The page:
Columnist Cal Thomas used a recent column to advocate the Reagan approach to dealing with terrorism and threats to our national security. He wrote, “On the day of Ronald Reagan’s Inauguration in 1981, Iran’s Ayatollah Khomeini released 52 American hostages he had held for 444 days. He had kept them that long because he realized a weak and indecisive President Jimmy Carter?wasn’t going to employ force to get them back. The ayatollah rightly feared Mr. Reagan might turn Iran into a parking lot if he didn’t let our people go.”
That sounds good, but the fact is that about two years later, on October 23, 1983, Iran ordered and carried out the bombing of the U.S. Marine barracks in Lebanon, killing 241 American military personnel. The Reagan response was to withdraw from Lebanon. No military retaliation was ordered.
A trial was recently held in Washington, D.C. at which detailed evidence was presented of the Iranian role. Much of this evidence was known to the Reagan Administration at the time. The trial involves a case brought against Iran by attorney Steven Perles on behalf of the families of many of those Marines who were killed. Under U.S. law victims of terrorism can sue state sponsors of terrorism and collect damages from the assets that the terrorist regime may hold in the U.S. The trial featured a video-taped deposition of a former terrorist insider named “Mahmoud,” who said that Iran ordered the terrorists to attack the U.S. Marines and French troops in Lebanon, and that the driver of the truck carrying the bomb was an Iranian. Former CIA officer Robert Baer testified that there was no doubt that Iran was behind it. He said the bombing was an act of war.
Dr. Reuven Paz of Israel testified that before the Marine barracks bombing, Israel had intercepted a message from the government of Iran to its Ambassador in Syria, calling for military attacks on the foreign forces in Lebanon, including the Americans. Paz, who worked for the Israeli security service known as Shin Bet, said the intercepted message was provided to the CIA. Admiral James Lyons, who was Deputy Chief of Naval Operations at the time, testified that he received a copy of the message, which described the need for a “spectacular action” against the Marines. But he received the message two days after the bombing.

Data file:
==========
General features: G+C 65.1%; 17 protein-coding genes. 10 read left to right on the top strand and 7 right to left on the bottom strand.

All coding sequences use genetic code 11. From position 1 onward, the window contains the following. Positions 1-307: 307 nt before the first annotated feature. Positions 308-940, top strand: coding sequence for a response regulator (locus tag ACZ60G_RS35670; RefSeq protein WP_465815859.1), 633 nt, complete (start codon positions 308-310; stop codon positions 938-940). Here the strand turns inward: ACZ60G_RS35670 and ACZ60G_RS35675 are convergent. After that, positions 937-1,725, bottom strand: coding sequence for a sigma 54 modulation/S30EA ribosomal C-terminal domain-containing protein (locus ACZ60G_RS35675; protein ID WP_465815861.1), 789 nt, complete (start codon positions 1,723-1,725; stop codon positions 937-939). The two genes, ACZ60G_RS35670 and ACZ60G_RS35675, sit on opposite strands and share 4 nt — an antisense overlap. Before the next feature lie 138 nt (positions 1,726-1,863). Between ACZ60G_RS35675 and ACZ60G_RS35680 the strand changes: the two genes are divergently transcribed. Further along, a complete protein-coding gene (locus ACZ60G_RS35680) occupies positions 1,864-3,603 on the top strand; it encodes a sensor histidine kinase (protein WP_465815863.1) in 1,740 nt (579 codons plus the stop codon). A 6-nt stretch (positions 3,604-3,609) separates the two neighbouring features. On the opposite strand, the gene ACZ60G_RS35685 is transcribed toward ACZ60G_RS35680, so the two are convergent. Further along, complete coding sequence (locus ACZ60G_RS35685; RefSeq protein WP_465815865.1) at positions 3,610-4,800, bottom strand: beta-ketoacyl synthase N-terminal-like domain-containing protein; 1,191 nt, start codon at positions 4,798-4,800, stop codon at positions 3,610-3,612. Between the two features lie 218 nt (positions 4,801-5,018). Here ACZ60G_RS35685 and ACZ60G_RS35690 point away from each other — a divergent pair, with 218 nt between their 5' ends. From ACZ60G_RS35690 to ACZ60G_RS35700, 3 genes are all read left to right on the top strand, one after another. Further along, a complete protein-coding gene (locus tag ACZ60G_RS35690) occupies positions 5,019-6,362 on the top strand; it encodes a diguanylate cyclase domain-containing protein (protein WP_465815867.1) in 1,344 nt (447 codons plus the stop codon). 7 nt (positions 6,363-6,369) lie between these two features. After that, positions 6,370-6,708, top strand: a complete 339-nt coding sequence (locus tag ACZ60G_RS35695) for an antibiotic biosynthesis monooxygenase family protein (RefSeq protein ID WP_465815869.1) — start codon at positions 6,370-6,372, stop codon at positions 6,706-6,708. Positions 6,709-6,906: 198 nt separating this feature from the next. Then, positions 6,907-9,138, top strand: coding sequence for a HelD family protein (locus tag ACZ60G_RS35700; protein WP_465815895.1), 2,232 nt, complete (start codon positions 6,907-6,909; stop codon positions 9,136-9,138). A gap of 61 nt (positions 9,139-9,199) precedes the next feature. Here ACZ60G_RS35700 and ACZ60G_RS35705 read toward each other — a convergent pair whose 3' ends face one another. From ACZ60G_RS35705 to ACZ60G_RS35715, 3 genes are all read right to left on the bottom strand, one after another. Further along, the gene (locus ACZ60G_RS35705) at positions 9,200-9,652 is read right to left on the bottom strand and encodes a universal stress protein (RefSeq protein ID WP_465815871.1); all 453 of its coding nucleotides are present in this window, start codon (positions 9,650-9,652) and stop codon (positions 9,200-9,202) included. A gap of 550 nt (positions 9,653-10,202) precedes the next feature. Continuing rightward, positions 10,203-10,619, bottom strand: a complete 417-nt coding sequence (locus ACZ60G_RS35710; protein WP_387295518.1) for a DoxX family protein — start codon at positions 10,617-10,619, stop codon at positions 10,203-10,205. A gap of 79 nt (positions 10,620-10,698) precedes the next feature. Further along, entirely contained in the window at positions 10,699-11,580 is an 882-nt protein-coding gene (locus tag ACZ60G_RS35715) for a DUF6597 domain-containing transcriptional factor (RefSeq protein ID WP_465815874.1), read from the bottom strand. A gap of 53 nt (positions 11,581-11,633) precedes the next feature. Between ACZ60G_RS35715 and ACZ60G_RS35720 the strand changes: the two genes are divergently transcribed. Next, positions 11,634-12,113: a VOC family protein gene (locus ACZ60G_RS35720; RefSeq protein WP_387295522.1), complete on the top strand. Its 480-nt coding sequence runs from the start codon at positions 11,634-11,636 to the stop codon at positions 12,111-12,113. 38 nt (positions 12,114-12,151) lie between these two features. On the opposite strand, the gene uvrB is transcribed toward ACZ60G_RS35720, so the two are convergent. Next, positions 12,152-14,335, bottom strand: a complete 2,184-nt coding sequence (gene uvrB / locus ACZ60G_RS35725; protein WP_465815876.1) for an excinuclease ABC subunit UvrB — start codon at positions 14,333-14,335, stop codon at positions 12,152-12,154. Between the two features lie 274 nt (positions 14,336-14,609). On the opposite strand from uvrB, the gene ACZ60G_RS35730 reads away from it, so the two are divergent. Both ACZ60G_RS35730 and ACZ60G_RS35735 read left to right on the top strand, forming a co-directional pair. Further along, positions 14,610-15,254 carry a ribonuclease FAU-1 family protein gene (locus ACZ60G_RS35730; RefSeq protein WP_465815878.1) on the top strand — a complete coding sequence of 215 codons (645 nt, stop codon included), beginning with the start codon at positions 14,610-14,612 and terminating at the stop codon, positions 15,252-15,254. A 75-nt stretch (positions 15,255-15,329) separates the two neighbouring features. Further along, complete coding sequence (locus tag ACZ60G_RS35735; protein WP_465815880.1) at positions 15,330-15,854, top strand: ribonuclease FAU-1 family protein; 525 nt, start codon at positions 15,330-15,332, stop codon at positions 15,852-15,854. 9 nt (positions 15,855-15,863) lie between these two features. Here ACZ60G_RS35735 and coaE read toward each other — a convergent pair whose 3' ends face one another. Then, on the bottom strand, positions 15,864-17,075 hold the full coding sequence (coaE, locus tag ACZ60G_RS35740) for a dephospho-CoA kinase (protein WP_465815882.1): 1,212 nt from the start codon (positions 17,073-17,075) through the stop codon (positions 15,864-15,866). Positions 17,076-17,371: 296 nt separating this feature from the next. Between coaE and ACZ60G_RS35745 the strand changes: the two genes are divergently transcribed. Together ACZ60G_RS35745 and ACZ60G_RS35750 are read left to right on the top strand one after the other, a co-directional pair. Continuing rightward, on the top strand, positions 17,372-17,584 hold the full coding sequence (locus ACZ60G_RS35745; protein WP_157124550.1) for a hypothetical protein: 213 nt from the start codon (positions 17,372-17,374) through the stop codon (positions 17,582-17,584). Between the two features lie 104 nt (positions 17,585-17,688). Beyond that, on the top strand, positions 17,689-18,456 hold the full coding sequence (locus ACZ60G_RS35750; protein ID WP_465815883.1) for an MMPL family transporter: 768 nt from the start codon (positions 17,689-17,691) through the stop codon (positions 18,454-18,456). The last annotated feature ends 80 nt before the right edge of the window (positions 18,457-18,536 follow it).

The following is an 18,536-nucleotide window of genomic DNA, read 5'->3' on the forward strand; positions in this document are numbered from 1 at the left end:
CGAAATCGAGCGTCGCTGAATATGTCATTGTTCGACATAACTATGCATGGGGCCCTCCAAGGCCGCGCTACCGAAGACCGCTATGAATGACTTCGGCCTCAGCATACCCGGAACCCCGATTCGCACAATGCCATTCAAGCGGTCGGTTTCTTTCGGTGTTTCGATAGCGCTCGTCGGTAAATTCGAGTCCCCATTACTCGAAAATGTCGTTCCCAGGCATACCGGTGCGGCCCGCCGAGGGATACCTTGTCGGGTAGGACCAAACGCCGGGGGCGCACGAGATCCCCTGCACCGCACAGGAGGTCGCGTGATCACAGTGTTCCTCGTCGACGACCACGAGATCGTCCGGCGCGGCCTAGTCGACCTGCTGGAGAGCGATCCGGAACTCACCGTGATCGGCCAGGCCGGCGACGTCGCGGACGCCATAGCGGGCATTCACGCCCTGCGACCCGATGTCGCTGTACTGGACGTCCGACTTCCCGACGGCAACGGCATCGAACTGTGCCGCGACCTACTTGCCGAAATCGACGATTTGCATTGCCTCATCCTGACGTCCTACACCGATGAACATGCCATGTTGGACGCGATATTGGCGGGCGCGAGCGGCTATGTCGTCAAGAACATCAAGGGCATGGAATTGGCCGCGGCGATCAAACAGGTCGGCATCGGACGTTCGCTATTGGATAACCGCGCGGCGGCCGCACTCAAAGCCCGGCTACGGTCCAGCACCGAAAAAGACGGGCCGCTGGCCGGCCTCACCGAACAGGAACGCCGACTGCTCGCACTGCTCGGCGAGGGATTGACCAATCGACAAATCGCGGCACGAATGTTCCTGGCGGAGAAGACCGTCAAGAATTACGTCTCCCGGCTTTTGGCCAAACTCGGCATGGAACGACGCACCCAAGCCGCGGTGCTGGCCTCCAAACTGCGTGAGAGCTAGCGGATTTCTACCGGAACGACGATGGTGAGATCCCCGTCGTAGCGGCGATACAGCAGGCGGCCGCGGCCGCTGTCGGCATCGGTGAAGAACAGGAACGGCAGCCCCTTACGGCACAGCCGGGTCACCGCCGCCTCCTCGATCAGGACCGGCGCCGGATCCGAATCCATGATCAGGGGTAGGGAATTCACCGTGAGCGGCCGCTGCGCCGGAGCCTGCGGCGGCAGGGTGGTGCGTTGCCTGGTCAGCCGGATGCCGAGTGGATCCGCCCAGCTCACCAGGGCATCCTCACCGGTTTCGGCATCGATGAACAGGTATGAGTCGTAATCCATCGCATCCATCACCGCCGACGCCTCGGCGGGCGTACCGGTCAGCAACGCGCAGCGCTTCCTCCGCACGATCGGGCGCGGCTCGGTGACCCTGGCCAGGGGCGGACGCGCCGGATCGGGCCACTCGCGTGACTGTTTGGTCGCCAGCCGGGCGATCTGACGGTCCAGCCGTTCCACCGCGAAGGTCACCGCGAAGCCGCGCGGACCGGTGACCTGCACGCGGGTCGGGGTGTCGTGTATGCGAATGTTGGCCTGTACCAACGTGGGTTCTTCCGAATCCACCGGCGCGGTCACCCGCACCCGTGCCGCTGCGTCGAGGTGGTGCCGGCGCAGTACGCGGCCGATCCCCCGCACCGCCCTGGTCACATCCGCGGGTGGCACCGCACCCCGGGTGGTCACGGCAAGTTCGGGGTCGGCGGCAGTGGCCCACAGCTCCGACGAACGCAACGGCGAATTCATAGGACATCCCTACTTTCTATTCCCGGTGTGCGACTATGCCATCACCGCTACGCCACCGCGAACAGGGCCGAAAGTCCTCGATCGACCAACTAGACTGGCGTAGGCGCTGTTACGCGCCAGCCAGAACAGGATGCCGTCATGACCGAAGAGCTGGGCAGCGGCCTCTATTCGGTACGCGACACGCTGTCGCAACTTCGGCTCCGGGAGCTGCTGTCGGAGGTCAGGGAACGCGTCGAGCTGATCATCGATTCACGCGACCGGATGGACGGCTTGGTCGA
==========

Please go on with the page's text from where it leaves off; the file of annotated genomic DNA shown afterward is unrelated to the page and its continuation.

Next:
Sergeant Steve Russell, who was a guard at the embassy on that day, said he had been warned about a possible car bombing of the barracks literally hours before it happened. He warned others, and stayed alert. But, as a “peacekeeper” under restrictive rules of engagement, he carried an unloaded gun and the compound was surrounded only by concertina wire. The car bomber drove through all of this into the barracks.
On Meet the Press on March 16th, Vice President Cheney brought up the Marine barracks bombing, saying it was an example of the “unfortunate practice that we’ve often failed to respond effectively to attacks on the United States.” So when will Iran pay for this crime? There’s no statute of limitations on the crime of murder, and U.S. troops now sit next to Iran in neighboring Iraq.